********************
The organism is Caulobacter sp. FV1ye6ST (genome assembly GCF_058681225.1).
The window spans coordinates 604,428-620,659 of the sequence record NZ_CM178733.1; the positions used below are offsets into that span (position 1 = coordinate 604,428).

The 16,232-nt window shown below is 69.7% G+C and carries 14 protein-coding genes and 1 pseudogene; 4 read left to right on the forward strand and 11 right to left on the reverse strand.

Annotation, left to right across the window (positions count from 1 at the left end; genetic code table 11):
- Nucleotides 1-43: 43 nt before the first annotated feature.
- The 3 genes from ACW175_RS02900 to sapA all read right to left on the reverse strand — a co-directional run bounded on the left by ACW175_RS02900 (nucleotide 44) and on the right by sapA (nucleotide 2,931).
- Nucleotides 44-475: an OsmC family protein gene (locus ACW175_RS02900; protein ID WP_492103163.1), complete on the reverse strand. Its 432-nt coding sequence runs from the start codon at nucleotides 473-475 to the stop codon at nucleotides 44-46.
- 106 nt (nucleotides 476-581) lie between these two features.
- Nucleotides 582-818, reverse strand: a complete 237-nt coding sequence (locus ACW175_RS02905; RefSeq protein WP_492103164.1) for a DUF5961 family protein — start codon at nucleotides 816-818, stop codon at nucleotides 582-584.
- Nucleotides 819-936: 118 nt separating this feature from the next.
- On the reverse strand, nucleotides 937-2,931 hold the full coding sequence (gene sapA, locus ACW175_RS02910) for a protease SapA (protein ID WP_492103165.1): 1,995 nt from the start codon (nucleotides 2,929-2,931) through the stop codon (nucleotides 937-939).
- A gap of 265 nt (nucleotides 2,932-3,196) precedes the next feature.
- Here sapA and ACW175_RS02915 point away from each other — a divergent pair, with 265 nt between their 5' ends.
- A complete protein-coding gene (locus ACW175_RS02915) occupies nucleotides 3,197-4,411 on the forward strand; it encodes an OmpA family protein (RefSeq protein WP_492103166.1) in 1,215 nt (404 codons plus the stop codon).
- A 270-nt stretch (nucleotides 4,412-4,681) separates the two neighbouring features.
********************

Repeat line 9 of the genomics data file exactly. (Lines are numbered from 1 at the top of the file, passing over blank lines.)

- Nucleotides 582-818, reverse strand: a complete 237-nt coding sequence (locus ACW175_RS02905; RefSeq protein WP_492103164.1) for a DUF5961 family protein — start codon at nucleotides 816-818, stop codon at nucleotides 582-584.